The National Council for Accreditation of Teacher Education won a key endorsement on Monday in its quest for continued federal approval of its accrediting power after announcing that it would drop controversial language relating to “social justice” from its accrediting standards for teacher-preparation programs.
The council, which is the nation’s largest teacher-education accrediting organization, has come under fire from conservative activists for the wording of standards that require that candidates in education programs “demonstrate the content, pedagogical, and professional knowledge, skills, and dispositions necessary to help all students learn.”
The council, known as Ncate, had said that teacher candidates’ “dispositions” should be “guided by beliefs and attitudes such as caring, fairness, honesty and responsibility, and social justice.”
The concept of social justice, opponents contend, has political overtones and can be used by institutions to weed out would-be teachers based on their social and political beliefs. Several teacher candidates, in fact, have complained recently about education professors who seemed more interested in students’ political views than in their classroom performance.
On Monday, at a hearing of the U.S. Department of Education’s National Advisory Committee on Institutional Quality and Integrity, Arthur E. Wise, president of Ncate, called the criticisms of the standards “unwarranted” but announced that the organization would drop “social justice” from the guidelines, “lest there be any misunderstanding about our intentions.”
Mr. Wise emphasized that the phrase “social justice” was merely an example of criteria institutions may adopt when assessing candidates’ dispositions, and was never intended as an accreditation requirement. Each institution, he said, was free to choose its own disposition evaluation criteria.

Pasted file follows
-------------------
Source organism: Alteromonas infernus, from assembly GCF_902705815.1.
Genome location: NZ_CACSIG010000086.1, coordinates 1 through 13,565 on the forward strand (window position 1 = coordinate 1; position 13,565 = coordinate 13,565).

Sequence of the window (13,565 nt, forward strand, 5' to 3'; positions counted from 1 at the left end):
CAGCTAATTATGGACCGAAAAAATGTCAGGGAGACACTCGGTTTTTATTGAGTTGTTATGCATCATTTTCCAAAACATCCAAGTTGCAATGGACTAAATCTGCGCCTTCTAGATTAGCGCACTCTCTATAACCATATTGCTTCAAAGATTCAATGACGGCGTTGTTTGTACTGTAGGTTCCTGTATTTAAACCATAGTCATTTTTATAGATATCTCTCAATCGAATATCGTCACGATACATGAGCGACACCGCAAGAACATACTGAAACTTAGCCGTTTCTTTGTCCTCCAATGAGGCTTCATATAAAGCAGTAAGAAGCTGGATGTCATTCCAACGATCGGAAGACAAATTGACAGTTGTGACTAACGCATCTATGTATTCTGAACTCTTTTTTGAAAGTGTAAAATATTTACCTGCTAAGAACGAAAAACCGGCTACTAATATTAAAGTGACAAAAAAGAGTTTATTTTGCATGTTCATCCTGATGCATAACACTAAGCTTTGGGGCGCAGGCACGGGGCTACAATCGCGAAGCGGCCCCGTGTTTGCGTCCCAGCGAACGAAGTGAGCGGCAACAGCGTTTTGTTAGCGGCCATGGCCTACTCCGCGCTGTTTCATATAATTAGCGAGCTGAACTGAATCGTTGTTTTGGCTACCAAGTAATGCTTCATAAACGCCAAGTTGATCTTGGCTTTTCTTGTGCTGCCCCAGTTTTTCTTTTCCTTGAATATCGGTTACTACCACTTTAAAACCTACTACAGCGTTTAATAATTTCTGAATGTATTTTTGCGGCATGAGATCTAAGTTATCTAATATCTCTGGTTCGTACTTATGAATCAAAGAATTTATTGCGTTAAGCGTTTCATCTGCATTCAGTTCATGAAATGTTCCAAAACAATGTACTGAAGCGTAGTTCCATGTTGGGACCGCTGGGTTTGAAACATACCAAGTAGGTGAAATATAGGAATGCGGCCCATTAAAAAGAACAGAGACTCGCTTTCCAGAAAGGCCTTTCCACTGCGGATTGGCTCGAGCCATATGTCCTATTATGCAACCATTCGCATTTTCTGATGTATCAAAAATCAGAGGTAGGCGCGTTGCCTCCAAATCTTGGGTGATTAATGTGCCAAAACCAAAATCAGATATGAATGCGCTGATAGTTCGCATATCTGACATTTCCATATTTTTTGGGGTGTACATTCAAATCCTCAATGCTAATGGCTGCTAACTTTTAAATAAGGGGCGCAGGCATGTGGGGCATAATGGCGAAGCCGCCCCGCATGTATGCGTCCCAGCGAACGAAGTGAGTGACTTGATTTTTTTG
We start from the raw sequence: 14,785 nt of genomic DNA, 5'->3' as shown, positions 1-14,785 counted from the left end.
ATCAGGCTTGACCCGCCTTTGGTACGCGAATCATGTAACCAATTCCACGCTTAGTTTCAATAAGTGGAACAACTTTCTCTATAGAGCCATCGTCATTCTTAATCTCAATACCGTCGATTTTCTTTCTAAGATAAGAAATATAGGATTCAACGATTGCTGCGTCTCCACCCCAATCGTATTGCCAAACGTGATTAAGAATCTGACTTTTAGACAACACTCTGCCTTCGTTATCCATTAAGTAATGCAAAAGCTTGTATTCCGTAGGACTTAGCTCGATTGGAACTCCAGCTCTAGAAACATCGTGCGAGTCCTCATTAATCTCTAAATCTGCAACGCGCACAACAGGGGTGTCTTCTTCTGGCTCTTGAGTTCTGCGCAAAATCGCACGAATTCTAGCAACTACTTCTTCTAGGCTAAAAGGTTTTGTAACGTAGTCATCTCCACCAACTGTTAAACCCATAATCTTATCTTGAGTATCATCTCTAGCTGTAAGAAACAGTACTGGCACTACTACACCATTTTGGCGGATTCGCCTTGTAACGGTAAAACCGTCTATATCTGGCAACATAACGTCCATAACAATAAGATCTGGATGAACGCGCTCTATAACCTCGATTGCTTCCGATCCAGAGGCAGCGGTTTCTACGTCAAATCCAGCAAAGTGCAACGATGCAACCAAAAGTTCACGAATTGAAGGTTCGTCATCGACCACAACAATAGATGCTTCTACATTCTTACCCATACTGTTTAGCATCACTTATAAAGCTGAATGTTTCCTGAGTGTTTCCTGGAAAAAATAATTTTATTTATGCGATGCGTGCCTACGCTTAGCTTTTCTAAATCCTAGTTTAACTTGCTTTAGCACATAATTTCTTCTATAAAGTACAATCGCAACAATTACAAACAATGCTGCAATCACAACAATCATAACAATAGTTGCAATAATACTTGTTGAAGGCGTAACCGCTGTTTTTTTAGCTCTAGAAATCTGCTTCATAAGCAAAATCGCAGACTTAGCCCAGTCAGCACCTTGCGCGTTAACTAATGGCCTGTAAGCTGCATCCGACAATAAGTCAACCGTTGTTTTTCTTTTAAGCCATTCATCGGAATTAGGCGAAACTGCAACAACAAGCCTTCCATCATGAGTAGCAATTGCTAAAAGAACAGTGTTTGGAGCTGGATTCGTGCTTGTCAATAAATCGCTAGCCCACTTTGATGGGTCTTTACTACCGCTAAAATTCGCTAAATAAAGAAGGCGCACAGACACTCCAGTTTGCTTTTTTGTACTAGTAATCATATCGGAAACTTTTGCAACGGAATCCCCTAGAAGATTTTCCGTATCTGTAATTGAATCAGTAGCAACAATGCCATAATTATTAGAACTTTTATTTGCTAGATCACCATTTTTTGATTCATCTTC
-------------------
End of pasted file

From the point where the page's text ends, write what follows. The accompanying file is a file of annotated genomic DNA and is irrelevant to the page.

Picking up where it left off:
“The allegation that Ncate requires thought control is simply wrong,” he said.
His announcement pre-empted testimony from members of groups such as the National Association of Scholars and the Foundation for Individual Rights in Education, who had gathered to voice objections to the “social justice” provision and request that the Department of Education withhold renewal of its recognition of Ncate until that term was removed.
Stephen H. Balch, president of the National Association of Scholars, said he was “delighted” by Ncate’s decision to strike the concept of “social justice” from its standards, calling the phrase “ideologically freighted” and “necessarily ambiguous.”
Similarly, Greg Lukianoff, president of the Foundation for Individual Rights in Education, applauded the change as a “step in the right direction.”
“‘Social justice’ is simply too vague of a term and susceptible to interpretation,” he said.
But, although pleased with the modification, Anne D. Neal, the president of the American Council of Trustees and Alumni, said rewording the standards was not enough.
Higher-education institutions have “already adopted the standard and are using it in ways that lend itself to political litmus tests,” she said in an interview after the hearing, noting that several colleges have incorporated the words “social justice” into mission statements or teacher-evaluation forms.
It is, she said, “short-sighted to think that eliminating the words eliminates the problem.”
Mr. Wise countered that Ncate had already alerted member institutions to the changes and that a draft version of the revised standards was already available for public comment on the organization’s Web site.
In response to the modifications, the National Advisory Committee on Institutional Quality and Integrity passed a motion recommending that the department renew its recognition of Ncate for five more years. It also recommended expanding the council’s authority to include the accreditation of programs offering distance education.